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Are you lacking confidence? Does it act as a barrier to getting what you want? Very often we desire to move ahead with a goal or a dream, but we’re paralyzed by fear. So instead of taking action, we focus on our lack of confidence and magnify that instead.
If that sounds familiar, then today’s podcast, will help you break through confidence barriers so that you can do and be exactly who you want.
Lacking Confidence in What, Exactly?
Start by getting clear on what you want, irrespective of the fears you have about moving forward. The trick is to acknowledge that fear is there, but rather than spending time denying that fear or fighting it, just accept that it’s there, but temporarily put it aside. Imagine putting it in a jar and closing the lid on it.
Be clear with your fear that you won’t do anything without it, but you just need a little time and space to think freely.
Priming Your Brain for Success
From a neuroscience perspective, your fear lives in the limbic area of your brain, and it’s there to help keep you safe. So every time you want to try something new that’s scary and has any amount of perceived risk, your amygdala and hypothalamus will immediately jump into action by highjacking your prefrontal cortex – the area of your brain in charge of reason, logic and planning.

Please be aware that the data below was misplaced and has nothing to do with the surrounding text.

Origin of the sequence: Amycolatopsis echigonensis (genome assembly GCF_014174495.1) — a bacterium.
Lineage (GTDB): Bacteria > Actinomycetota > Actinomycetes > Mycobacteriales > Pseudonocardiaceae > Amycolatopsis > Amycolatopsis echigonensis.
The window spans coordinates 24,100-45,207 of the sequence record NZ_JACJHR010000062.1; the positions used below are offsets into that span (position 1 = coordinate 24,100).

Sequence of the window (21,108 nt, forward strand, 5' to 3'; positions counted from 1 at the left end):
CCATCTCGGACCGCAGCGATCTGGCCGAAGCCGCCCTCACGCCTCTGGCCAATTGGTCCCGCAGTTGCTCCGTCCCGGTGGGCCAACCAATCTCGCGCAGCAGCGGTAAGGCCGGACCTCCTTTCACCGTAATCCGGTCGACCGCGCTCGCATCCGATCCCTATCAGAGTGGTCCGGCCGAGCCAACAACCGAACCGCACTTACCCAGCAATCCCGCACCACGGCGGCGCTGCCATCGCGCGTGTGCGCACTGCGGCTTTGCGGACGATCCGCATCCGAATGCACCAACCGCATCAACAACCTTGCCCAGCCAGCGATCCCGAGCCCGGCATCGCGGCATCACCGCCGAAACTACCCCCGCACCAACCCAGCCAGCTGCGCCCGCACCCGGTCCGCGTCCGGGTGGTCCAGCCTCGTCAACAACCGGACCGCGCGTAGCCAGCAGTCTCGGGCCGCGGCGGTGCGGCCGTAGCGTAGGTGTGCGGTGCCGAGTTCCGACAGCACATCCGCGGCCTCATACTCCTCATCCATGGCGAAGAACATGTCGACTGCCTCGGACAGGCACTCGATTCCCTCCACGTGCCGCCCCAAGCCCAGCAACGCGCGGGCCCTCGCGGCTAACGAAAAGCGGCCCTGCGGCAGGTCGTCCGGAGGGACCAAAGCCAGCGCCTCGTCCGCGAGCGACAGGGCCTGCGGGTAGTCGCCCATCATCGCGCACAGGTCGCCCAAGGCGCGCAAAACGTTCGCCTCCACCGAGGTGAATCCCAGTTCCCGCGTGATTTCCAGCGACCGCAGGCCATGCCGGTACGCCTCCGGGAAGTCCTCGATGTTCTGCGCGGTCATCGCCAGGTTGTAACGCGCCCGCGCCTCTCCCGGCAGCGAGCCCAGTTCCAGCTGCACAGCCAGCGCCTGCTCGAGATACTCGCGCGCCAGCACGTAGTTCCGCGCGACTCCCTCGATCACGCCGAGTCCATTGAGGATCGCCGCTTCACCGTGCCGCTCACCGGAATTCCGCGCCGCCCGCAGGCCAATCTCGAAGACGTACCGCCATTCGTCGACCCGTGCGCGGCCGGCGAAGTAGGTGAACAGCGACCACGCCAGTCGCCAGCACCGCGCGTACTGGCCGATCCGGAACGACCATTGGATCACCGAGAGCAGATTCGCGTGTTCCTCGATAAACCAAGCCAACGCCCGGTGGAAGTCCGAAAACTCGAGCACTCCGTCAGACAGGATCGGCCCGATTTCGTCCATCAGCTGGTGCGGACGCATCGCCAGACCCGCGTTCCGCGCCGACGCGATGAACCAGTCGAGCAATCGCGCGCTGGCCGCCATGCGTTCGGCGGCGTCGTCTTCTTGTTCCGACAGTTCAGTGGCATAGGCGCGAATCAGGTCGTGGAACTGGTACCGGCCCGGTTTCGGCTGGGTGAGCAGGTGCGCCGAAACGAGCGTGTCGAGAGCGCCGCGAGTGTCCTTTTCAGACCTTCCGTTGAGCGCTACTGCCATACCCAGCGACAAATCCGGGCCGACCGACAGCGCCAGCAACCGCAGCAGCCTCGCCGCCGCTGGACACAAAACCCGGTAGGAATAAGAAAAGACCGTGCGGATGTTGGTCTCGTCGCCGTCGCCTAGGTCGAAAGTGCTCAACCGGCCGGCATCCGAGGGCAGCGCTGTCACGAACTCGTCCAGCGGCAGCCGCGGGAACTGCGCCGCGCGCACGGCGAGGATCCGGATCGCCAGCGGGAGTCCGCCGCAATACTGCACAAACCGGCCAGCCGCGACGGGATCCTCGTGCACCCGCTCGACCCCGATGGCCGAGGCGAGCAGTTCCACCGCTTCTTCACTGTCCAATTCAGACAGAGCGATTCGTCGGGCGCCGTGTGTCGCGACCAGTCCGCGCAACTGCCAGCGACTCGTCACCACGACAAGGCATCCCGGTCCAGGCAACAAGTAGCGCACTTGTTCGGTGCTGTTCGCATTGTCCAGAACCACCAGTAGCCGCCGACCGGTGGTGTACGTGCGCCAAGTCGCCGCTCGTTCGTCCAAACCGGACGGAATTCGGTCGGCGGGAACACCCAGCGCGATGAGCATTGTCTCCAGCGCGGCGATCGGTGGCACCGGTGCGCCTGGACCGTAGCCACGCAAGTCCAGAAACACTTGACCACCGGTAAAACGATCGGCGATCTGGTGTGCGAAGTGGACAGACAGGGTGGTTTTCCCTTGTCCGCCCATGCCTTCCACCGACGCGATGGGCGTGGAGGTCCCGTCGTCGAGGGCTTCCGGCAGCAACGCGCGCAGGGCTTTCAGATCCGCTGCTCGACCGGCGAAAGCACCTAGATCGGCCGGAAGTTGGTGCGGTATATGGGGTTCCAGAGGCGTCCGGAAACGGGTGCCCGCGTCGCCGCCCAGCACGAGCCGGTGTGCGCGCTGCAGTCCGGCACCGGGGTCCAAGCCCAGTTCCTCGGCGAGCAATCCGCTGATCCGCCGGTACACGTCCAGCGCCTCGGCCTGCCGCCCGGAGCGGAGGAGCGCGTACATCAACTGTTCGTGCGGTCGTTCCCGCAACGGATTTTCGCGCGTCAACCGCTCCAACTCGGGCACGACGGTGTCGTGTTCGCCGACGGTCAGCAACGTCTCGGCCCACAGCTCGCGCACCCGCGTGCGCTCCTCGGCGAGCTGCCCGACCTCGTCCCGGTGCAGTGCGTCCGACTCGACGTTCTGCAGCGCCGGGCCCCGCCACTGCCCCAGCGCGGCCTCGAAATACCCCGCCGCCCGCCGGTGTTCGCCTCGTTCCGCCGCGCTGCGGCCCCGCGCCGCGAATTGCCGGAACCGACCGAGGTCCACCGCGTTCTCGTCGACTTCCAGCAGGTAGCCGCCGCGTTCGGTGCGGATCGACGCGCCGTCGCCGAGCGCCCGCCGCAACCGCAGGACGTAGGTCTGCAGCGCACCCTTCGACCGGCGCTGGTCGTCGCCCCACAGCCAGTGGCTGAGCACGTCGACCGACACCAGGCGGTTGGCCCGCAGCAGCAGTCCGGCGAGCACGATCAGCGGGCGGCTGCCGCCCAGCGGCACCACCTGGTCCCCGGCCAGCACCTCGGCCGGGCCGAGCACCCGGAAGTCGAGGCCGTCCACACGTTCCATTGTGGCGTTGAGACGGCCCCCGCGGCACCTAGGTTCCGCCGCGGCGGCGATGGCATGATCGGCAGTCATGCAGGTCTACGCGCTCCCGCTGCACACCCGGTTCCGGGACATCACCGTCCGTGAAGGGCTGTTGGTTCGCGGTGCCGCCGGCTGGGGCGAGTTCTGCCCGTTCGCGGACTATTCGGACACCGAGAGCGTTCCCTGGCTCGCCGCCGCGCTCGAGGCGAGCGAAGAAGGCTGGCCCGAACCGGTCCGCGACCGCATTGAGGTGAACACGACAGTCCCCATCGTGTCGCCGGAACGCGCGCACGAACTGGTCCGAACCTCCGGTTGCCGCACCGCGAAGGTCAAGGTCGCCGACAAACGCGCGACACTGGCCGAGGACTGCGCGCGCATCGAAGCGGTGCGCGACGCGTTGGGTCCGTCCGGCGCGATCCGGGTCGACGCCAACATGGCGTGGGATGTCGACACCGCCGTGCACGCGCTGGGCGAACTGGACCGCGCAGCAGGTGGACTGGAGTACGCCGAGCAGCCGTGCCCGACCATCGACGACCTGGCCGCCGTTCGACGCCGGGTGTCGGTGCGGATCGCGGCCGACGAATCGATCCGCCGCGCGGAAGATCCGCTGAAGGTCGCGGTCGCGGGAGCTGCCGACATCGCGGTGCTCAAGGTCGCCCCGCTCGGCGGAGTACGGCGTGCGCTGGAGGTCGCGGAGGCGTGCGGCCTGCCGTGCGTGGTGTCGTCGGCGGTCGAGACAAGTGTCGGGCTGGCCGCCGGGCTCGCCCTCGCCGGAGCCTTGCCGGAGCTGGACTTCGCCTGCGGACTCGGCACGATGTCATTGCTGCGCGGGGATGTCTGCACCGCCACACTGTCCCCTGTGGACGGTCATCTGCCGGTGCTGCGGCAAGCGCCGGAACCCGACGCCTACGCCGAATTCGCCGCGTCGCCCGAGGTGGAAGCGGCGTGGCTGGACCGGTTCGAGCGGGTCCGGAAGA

Once the prefrontal cortex goes off line, you’re much less likely to think rationally, make plans or take any action. Instead, you’ll allow that limbic region to drive your decision-making, and as we know – it’s first motivation is to keep us safe. There’s no logic or ration involved. And, as you can probably imagine – there’s no sign of confidence there, either.
So hopefully you can now understand why it’s so important to put that fear in a jar, so you can leverage your rational, logical mind to create a plan that might be scary, but not life-threatening.
But how do you do that?
How to manage your mind and overcome your lack of confidence
To do this, you’ve got to gain access to your prefrontal cortex, because this is where you’re going to make rational, logical plans that will help you build your confidence muscle. And yes, your confidence lives in this area of the brain!